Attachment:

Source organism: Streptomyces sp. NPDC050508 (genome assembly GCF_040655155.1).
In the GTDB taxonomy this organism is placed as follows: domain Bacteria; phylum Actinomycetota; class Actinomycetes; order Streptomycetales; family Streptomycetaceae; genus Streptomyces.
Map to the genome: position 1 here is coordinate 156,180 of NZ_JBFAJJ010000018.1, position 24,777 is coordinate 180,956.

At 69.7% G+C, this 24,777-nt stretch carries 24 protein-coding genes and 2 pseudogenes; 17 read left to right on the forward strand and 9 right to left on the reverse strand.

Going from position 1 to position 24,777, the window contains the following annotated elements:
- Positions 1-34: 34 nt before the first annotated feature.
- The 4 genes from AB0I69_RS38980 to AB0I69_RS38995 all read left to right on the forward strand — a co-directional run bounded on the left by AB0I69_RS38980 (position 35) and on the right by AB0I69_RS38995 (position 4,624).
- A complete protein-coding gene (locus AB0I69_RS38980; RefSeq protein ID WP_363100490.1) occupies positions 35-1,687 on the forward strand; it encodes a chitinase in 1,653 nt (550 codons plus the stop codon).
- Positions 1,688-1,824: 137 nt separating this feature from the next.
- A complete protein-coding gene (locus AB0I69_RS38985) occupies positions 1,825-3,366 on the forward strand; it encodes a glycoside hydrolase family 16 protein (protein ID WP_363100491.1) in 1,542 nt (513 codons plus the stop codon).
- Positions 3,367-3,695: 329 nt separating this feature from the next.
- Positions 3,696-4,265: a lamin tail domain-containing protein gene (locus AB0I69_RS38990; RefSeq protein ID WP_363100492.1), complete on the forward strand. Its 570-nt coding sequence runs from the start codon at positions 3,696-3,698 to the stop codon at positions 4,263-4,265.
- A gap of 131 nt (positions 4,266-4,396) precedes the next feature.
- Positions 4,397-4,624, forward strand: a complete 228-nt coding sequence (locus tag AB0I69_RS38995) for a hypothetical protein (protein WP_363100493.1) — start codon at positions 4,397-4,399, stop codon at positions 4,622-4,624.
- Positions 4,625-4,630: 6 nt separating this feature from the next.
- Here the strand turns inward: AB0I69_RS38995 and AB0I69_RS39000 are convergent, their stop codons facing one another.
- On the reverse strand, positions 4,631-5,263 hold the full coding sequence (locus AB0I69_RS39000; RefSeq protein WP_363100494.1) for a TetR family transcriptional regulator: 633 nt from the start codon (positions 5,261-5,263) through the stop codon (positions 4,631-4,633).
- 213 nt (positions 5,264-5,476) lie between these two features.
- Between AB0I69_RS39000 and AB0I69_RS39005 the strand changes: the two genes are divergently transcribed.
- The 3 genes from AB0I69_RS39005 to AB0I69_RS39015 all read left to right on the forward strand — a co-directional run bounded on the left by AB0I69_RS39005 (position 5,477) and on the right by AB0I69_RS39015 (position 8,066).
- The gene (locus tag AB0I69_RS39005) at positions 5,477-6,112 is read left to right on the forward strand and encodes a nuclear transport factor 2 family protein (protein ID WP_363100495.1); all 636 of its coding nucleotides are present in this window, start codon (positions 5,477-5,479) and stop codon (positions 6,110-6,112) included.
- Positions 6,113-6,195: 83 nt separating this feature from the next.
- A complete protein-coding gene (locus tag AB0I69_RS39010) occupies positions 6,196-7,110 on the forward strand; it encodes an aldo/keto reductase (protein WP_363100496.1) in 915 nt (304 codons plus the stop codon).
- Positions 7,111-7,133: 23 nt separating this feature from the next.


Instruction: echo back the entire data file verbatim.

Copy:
Source organism: Streptomyces sp. NPDC050508 (genome assembly GCF_040655155.1).
In the GTDB taxonomy this organism is placed as follows: domain Bacteria; phylum Actinomycetota; class Actinomycetes; order Streptomycetales; family Streptomycetaceae; genus Streptomyces.
Map to the genome: position 1 here is coordinate 156,180 of NZ_JBFAJJ010000018.1, position 24,777 is coordinate 180,956.

At 69.7% G+C, this 24,777-nt stretch carries 24 protein-coding genes and 2 pseudogenes; 17 read left to right on the forward strand and 9 right to left on the reverse strand.

Going from position 1 to position 24,777, the window contains the following annotated elements:
- Positions 1-34: 34 nt before the first annotated feature.
- The 4 genes from AB0I69_RS38980 to AB0I69_RS38995 all read left to right on the forward strand — a co-directional run bounded on the left by AB0I69_RS38980 (position 35) and on the right by AB0I69_RS38995 (position 4,624).
- A complete protein-coding gene (locus AB0I69_RS38980; RefSeq protein ID WP_363100490.1) occupies positions 35-1,687 on the forward strand; it encodes a chitinase in 1,653 nt (550 codons plus the stop codon).
- Positions 1,688-1,824: 137 nt separating this feature from the next.
- A complete protein-coding gene (locus AB0I69_RS38985) occupies positions 1,825-3,366 on the forward strand; it encodes a glycoside hydrolase family 16 protein (protein ID WP_363100491.1) in 1,542 nt (513 codons plus the stop codon).
- Positions 3,367-3,695: 329 nt separating this feature from the next.
- Positions 3,696-4,265: a lamin tail domain-containing protein gene (locus AB0I69_RS38990; RefSeq protein ID WP_363100492.1), complete on the forward strand. Its 570-nt coding sequence runs from the start codon at positions 3,696-3,698 to the stop codon at positions 4,263-4,265.
- A gap of 131 nt (positions 4,266-4,396) precedes the next feature.
- Positions 4,397-4,624, forward strand: a complete 228-nt coding sequence (locus tag AB0I69_RS38995) for a hypothetical protein (protein WP_363100493.1) — start codon at positions 4,397-4,399, stop codon at positions 4,622-4,624.
- Positions 4,625-4,630: 6 nt separating this feature from the next.
- Here the strand turns inward: AB0I69_RS38995 and AB0I69_RS39000 are convergent, their stop codons facing one another.
- On the reverse strand, positions 4,631-5,263 hold the full coding sequence (locus AB0I69_RS39000; RefSeq protein WP_363100494.1) for a TetR family transcriptional regulator: 633 nt from the start codon (positions 5,261-5,263) through the stop codon (positions 4,631-4,633).
- 213 nt (positions 5,264-5,476) lie between these two features.
- Between AB0I69_RS39000 and AB0I69_RS39005 the strand changes: the two genes are divergently transcribed.
- The 3 genes from AB0I69_RS39005 to AB0I69_RS39015 all read left to right on the forward strand — a co-directional run bounded on the left by AB0I69_RS39005 (position 5,477) and on the right by AB0I69_RS39015 (position 8,066).
- The gene (locus tag AB0I69_RS39005) at positions 5,477-6,112 is read left to right on the forward strand and encodes a nuclear transport factor 2 family protein (protein ID WP_363100495.1); all 636 of its coding nucleotides are present in this window, start codon (positions 5,477-5,479) and stop codon (positions 6,110-6,112) included.
- Positions 6,113-6,195: 83 nt separating this feature from the next.
- A complete protein-coding gene (locus tag AB0I69_RS39010) occupies positions 6,196-7,110 on the forward strand; it encodes an aldo/keto reductase (protein WP_363100496.1) in 915 nt (304 codons plus the stop codon).
- Positions 7,111-7,133: 23 nt separating this feature from the next.